Community Health Network (CHNw) was keenly aware of the needs of the elderly population in its communities of impact. However, despite the development and implementation of a successful geriatric program, the organization lacked access to, and visibility of, meaningful data to quantify program outcomes. The CHNw Geriatric Evaluation and Management (GEM) team used an analytics application to demonstrate the sizeable, positive impact of the GEM team care and interventions on both patient and financial outcomes:
Community Health Network
Community Health Network (CHNw) was keenly aware of the impact that opioid prescribing patterns have on potential opioid misuse and set a focus on decreasing opioid prescriptions; however, it lacked access to meaningful data that could be used to understand the volume of opioids that were prescribed postoperatively. CHNw created an orthopedics guidance team and leveraged data within its analytics platform to gain insight into prescribing habits over time.
For healthcare organizations, the ability to analyze problems and implement timely, effective improvements is necessary to maintain a competitive advantage, requiring a consistent, systematic approach to introduce and implement change. By developing a new strategy focused on uniform adoption, education, and ongoing oversight, Community Health Network changed the way it approached all organizational improvement efforts.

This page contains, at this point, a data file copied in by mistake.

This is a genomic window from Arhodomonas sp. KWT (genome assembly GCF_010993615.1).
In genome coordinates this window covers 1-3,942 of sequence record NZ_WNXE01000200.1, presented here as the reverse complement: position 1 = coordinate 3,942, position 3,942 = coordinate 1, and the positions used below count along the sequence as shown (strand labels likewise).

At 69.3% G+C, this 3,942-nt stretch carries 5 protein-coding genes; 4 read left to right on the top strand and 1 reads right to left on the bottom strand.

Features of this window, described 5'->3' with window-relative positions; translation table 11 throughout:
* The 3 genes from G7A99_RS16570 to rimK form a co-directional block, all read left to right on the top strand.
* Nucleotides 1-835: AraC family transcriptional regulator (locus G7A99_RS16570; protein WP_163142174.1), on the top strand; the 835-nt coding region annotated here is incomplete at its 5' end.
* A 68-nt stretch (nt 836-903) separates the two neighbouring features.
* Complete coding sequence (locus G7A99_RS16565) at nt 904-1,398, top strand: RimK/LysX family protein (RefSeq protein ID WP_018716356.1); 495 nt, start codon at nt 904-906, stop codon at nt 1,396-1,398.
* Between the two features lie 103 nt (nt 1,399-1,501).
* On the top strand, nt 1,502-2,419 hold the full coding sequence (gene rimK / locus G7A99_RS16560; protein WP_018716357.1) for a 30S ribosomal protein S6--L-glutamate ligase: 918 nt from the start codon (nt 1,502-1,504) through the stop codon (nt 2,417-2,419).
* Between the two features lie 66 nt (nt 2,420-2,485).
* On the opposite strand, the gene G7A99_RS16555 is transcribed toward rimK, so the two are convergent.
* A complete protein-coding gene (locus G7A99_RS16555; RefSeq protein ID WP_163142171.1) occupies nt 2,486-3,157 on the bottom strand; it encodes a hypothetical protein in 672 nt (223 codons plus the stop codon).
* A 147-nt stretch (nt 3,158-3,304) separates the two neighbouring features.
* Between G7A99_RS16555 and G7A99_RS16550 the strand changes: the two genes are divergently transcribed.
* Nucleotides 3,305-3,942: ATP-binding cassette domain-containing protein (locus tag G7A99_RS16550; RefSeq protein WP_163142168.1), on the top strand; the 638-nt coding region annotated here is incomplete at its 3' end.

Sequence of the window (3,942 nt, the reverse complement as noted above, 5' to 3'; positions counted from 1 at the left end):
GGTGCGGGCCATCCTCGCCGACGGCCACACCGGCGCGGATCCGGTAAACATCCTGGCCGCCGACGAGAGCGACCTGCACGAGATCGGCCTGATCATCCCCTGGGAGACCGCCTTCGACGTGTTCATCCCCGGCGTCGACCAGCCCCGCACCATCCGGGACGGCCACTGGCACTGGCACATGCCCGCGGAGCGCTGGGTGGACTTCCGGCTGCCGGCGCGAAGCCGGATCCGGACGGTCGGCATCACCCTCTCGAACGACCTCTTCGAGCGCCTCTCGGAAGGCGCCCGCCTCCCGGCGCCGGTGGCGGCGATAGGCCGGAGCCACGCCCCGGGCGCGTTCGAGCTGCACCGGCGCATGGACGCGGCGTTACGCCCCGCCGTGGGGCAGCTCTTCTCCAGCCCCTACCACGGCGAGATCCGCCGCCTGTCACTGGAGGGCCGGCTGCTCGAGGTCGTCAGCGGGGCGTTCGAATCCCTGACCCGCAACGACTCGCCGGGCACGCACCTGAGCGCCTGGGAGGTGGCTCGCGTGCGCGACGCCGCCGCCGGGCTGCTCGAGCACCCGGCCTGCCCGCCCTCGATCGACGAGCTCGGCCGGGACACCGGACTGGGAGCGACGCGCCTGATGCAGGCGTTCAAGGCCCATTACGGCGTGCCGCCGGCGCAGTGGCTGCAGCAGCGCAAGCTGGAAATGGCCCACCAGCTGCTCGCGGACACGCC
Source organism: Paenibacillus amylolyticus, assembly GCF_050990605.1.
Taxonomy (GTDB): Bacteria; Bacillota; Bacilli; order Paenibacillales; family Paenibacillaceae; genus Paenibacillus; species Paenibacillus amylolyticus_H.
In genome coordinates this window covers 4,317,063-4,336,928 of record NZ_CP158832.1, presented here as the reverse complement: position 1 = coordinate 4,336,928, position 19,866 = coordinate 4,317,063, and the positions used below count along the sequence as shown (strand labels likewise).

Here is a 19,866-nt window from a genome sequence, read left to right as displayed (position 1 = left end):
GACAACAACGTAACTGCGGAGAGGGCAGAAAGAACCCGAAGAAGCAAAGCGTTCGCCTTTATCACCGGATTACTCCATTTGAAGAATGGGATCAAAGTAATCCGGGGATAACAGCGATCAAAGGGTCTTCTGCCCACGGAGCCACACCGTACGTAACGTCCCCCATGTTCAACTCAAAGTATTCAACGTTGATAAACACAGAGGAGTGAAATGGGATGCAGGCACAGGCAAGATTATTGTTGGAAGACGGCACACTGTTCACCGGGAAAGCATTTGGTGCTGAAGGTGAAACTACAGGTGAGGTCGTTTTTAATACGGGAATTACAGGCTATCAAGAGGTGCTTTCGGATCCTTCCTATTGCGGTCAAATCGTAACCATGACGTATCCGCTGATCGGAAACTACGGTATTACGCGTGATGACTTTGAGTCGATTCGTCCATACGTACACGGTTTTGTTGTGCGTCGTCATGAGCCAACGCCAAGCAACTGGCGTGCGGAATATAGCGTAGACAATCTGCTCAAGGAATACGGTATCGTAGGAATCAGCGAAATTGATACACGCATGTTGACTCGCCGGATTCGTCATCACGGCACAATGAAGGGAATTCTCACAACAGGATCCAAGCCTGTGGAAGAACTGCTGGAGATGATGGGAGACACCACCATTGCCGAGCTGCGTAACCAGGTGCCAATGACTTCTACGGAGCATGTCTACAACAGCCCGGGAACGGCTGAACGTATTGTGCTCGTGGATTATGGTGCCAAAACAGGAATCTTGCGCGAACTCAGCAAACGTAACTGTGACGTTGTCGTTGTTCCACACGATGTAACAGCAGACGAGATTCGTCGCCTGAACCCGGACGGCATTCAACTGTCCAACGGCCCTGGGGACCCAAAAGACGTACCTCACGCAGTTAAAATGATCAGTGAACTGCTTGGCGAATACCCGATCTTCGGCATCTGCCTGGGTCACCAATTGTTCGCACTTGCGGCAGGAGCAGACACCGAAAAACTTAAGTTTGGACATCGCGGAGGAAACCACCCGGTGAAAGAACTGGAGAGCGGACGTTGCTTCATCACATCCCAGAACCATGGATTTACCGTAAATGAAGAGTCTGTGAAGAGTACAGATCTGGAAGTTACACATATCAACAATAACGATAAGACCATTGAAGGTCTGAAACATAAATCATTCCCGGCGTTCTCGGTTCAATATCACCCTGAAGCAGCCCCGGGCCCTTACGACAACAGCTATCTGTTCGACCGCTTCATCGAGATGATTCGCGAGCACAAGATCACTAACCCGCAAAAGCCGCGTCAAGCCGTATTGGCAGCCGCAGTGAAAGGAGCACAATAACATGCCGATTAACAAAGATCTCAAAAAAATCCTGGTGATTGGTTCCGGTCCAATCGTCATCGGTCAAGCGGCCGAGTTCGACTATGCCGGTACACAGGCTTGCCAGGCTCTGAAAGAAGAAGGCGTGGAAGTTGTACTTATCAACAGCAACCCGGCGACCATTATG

When healthcare information systems don’t talk to each other, countless inefficiencies and patient safety issues may arise.
Community Health Network (CHNw) believes in delivering outstanding care to every patient. In order to minimize patient safety risks and inefficiencies resulting from using different EHRs, CHNw embarked on a journey to integrate its healthcare information technologies. After implementing a Late-Binding™ Data Warehouse from Health Catalyst that integrates all key data sources, CHNw now has a consistent and comprehensive perspective for multiple patient encounters across the enterprise. It has achieved the following results:
Data from multiple EHR vendors, including four inpatient EHRs and two ambulatory EHRs, plus five transactional systems—HR, patient experience, patient safety, finance, and supply chain— were integrated within 12 months.
More than 55,000 data elements and over 18 billion rows of data were incorporated.
Patient-to-patient matching was implemented for over one million patients across the four inpatient EHRs. This is vital for managing patient populations.
Operational efficiency was improved by 70 percent, with data architects spending an estimated 15 percent of time supporting interfaces compared to an estimated 40-50 percent before the integration. In one example, CHNw linked its ERP/costing system to the EDW’s EHR source marts with just a single interface; previously, this would have required building separate interfaces for all six EHRs.